Monday, March 24, 2008
Crain's New York Business
Verizon rolls out FIOS to Stuy Town, Cooper
Published: March 24, 2008 - 3:29 pm
Verizon Communications Inc. has been quietly rolling out its fiber-optic Internet service to residents of apartment buildings throughout the city. The company’s announcement Monday that it will bring service to Manhattan’s Stuyvesant Town and Peter Cooper Village apartment complex, may be Verizon’s largest coup in a major metropolitan area, but it is not its first.
The company refused to disclose how many buildings in the city are connected for competitive reasons, but identified a half a dozen other buildings in New York where FIOS Internet is available. Those properties include Place 57 at 57th Street between Third and Second avenues; The Crest Lofts at 67 Wall St., two Trump properties in Manhattan; Arverne By the Sea in the Rockaways, Queens and Octagon Park on Roosevelt Island.
Penetrating the multiple dwelling units with fiber across the nation is crucial to the success of Verizon’s $23 billion project to upgrade its copper wire system to offer higher speed Internet service and cable television. These types of buildings represent 25% of the households that the telecom giant currently serves nationwide, said Eric Cevis, head of the FIOS unit that markets and sells the service to apartment buildings.
The company is currently negotiating a cable franchise with the city since 2006 so it can offer television service in New York. Earlier this month, Verizon said it was optimistic that the city will issue a solicitation for new cable providers by the end of this month so that it can apply for the franchise.
Place 57, a new 63-unit luxury condo on the East Side of Manhattan, was the first building in the city to offer FIOS Internet, Verizon said. It has been selling the service since December 2005.
Last year, residents of the newly renovated rental units at The Crest Lofts on Wall Street could sign up for Verizon FIOS Internet. The Stuyvesant Town and Peter Cooper Village complex, with 11,232 units, is by far the largest property in the city to get fiber. Verizon says it is offering FIOS in buildings across the five boroughs.
Critics have questioned whether Verizon could surpass technical hurdles and efficiently bring fiber into large multiple dwelling units. Some noted it is also more cost prohibitive to install fiber, as much as $100 a foot to wire buildings versus $8 a foot to wire single-family homes, in these types of buildings. However, Verizon said new technology has brought down the costs and these are no longer concerns. Its major challenge in the city has been getting permission from property owners, Verizon said.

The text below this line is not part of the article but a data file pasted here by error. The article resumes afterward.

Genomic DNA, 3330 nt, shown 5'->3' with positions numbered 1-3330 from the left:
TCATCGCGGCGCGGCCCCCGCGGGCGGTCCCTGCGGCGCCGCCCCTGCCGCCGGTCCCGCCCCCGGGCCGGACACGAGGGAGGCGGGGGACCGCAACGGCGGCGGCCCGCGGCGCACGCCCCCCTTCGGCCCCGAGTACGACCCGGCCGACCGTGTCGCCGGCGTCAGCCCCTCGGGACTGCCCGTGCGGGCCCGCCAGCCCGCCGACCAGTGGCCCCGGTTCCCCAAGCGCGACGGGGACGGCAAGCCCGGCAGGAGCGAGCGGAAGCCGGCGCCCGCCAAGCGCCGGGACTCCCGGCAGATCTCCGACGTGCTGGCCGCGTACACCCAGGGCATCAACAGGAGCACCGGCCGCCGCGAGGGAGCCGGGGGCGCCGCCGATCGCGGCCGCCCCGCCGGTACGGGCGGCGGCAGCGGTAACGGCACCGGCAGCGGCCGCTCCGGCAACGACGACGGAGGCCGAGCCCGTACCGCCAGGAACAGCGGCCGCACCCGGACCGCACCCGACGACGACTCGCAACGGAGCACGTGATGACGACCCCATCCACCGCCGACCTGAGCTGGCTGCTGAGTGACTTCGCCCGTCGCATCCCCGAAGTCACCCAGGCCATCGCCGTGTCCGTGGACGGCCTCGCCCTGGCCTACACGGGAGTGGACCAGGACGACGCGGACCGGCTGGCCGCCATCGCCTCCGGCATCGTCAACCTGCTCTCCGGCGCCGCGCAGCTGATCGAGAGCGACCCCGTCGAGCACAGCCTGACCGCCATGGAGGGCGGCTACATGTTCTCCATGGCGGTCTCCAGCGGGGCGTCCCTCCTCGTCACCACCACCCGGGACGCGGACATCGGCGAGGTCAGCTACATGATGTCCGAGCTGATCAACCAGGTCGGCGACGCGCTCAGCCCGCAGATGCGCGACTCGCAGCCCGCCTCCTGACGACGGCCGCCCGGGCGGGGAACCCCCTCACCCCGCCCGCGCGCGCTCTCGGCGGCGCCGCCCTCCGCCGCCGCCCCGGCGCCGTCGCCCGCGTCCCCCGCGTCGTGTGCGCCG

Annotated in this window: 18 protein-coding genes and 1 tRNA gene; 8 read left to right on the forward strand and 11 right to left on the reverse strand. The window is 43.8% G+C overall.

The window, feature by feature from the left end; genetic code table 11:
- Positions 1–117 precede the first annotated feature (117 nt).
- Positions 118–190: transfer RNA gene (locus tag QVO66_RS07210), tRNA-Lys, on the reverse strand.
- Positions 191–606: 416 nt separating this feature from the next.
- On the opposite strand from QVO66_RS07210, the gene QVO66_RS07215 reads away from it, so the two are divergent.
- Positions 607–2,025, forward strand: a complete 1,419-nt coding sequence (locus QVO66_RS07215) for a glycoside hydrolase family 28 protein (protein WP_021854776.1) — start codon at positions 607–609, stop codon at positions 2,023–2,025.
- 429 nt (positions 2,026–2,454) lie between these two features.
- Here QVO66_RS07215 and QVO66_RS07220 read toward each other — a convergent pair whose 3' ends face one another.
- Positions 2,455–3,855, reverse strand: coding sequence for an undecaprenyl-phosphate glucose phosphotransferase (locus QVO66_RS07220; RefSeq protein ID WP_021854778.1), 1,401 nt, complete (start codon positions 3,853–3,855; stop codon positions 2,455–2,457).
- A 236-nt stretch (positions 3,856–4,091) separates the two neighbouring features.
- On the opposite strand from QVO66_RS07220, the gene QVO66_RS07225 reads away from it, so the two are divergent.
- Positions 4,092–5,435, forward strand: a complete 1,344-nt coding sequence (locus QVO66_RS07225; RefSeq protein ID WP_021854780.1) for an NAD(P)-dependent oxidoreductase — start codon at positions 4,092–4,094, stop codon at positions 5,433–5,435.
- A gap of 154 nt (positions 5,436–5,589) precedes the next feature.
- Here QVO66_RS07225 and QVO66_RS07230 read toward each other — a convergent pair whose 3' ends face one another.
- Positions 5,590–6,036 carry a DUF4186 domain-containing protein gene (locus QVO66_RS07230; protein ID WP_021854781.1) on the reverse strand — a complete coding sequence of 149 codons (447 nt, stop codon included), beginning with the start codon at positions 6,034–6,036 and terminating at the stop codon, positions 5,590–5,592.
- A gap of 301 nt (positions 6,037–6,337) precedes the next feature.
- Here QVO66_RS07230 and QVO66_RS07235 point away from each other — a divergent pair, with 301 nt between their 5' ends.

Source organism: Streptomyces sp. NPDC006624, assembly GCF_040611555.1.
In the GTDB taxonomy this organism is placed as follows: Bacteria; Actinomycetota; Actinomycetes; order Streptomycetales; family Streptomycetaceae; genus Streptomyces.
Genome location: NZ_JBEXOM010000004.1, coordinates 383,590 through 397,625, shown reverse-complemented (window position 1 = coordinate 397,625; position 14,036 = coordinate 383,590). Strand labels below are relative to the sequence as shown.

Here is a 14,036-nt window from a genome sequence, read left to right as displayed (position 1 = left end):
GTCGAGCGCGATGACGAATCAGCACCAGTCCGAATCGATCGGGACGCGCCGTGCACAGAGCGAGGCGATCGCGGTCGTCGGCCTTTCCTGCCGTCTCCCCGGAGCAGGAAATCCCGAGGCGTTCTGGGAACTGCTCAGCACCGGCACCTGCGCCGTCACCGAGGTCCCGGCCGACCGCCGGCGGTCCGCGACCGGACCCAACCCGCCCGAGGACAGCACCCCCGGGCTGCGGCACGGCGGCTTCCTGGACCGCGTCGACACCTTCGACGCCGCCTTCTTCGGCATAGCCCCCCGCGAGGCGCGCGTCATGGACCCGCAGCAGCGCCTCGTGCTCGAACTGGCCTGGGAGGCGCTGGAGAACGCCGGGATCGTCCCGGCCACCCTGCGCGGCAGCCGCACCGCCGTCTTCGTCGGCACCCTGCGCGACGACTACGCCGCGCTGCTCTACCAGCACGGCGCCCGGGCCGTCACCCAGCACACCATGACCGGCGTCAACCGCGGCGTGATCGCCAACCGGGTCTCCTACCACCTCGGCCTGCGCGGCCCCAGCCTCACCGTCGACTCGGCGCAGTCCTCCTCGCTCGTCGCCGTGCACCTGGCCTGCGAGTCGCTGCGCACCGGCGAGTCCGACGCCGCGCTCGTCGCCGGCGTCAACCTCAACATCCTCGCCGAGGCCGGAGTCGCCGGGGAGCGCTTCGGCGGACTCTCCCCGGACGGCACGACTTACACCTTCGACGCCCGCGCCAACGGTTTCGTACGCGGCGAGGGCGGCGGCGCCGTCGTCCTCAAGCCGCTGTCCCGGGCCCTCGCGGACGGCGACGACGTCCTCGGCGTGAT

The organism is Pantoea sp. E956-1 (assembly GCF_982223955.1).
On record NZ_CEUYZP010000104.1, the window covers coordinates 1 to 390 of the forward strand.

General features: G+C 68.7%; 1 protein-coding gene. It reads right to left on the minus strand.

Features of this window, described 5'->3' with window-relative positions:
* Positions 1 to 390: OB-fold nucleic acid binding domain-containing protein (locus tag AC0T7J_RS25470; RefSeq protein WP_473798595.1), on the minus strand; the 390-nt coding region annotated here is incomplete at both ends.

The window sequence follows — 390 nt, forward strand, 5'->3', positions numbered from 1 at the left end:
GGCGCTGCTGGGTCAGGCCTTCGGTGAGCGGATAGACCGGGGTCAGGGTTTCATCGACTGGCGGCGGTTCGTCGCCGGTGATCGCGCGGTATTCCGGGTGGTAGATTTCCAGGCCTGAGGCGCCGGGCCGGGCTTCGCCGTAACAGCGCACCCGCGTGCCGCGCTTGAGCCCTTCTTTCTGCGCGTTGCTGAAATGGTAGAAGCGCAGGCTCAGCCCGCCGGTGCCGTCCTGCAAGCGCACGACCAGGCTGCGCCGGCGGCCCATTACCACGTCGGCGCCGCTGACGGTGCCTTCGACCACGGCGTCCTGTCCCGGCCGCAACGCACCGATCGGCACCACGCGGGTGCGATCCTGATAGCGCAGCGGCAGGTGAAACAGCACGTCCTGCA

Thursday, February 21, 2008
by Catherine Curan
February, 05, 2008
A row of denim-clad derrieres greets pedestrians thronging the corner of Broadway and West 44th Street. Advertising the new Levi's store under construction at 1501 Broadway, these cheeky pictures reference Times Square's seedy porn-shop past while heralding the area's big-brand future.
Levi's is only the latest mega-brand to debut on Broadway between 42nd Street and 46th Street, the heart of the district's increasingly upscale and expensive retail hub. The Levi's store sits two blocks south of 1551 Broadway, the former Howard Johnson's site snapped up by teen apparel chain American Eagle Outfitters last year in a blockbuster deal.
American Eagle is reportedly paying $20 million a year for 26,500 square feet of space and a 250-foot-high sign tower in development. That transaction helped pump up the area's average retail rent in a recent Real Estate Board of New York report: Broadway in the Times Square area logged a 107 percent gain to an average of $797 per square foot last year—the biggest retail rent increase in Manhattan.
"Times Square is hot," said Robin Abrams, executive vice president at Lansco. "This [American Eagle deal] is a new record for a unique property on a high-profile corner with potential for extreme visibility in the epicenter of everything."
Retailers have been paying up for a presence in Times Square because of a tectonic shift in the district's population. Thanks to more than 6 million square feet of office space constructed from 1996 to 2003, thousands of white-collar workers at firms such as Lehman Brothers are now weekday regulars at area shops and restaurants (see chart). Another 209,445 people will work in the area each year by 2010, according to Times Square Alliance forecasts.
Meanwhile, a slew of sleek boutique hotels, including Hotel Mela at 44th Street and Broadway, has sprung up, attracting well-heeled tourists and their shopping dollars.